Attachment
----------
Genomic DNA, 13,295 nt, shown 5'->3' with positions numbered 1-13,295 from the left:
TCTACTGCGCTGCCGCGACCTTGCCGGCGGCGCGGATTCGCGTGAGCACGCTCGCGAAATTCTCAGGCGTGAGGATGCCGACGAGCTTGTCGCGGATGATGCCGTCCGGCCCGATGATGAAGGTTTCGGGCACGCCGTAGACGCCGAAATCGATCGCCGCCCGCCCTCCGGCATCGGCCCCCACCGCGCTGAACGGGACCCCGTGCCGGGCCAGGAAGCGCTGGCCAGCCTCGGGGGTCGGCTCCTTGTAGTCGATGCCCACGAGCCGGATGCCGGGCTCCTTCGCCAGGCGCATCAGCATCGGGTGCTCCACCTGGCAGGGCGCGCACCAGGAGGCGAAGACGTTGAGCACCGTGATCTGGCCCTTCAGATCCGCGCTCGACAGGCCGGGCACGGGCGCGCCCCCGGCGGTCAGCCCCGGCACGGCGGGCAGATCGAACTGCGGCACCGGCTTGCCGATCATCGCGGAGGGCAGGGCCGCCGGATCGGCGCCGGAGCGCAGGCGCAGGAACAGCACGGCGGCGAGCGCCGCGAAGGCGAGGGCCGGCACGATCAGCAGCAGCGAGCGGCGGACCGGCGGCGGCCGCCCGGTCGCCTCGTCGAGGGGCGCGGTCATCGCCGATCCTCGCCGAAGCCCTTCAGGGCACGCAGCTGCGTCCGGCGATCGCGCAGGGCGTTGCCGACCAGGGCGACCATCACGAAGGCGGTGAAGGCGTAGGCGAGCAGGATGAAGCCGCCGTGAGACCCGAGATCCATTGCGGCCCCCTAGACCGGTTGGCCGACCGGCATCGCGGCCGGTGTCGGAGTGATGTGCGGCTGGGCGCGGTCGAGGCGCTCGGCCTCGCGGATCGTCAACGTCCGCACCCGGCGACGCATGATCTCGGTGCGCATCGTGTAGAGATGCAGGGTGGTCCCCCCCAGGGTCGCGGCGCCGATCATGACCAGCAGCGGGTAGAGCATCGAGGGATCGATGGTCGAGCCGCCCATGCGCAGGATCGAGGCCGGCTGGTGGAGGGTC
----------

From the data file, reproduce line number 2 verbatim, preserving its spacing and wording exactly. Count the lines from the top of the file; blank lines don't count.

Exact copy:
TCTACTGCGCTGCCGCGACCTTGCCGGCGGCGCGGATTCGCGTGAGCACGCTCGCGAAATTCTCAGGCGTGAGGATGCCGACGAGCTTGTCGCGGATGATGCCGTCCGGCCCGATGATGAAGGTTTCGGGCACGCCGTAGACGCCGAAATCGATCGCCGCCCGCCCTCCGGCATCGGCCCCCACCGCGCTGAACGGGACCCCGTGCCGGGCCAGGAAGCGCTGGCCAGCCTCGGGGGTCGGCTCCTTGTAGTCGATGCCCACGAGCCGGATGCCGGGCTCCTTCGCCAGGCGCATCAGCATCGGGTGCTCCACCTGGCAGGGCGCGCACCAGGAGGCGAAGACGTTGAGCACCGTGATCTGGCCCTTCAGATCCGCGCTCGACAGGCCGGGCACGGGCGCGCCCCCGGCGGTCAGCCCCGGCACGGCGGGCAGATCGAACTGCGGCACCGGCTTGCCGATCATCGCGGAGGGCAGGGCCGCCGGATCGGCGCCGGAGCGCAGGCGCAGGAACAGCACGGCGGCGAGCGCCGCGAAGGCGAGGGCCGGCACGATCAGCAGCAGCGAGCGGCGGACCGGCGGCGGCCGCCCGGTCGCCTCGTCGAGGGGCGCGGTCATCGCCGATCCTCGCCGAAGCCCTTCAGGGCACGCAGCTGCGTCCGGCGATCGCGCAGGGCGTTGCCGACCAGGGCGACCATCACGAAGGCGGTGAAGGCGTAGGCGAGCAGGATGAAGCCGCCGTGAGACCCGAGATCCATTGCGGCCCCCTAGACCGGTTGGCCGACCGGCATCGCGGCCGGTGTCGGAGTGATGTGCGGCTGGGCGCGGTCGAGGCGCTCGGCCTCGCGGATCGTCAACGTCCGCACCCGGCGACGCATGATCTCGGTGCGCATCGTGTAGAGATGCAGGGTGGTCCCCCCCAGGGTCGCGGCGCCGATCATGACCAGCAGCGGGTAGAGCATCGAGGGATCGATGGTCGAGCCGCCCATGCGCAGGATCGAGGCCGGCTGGTGGAGGGTC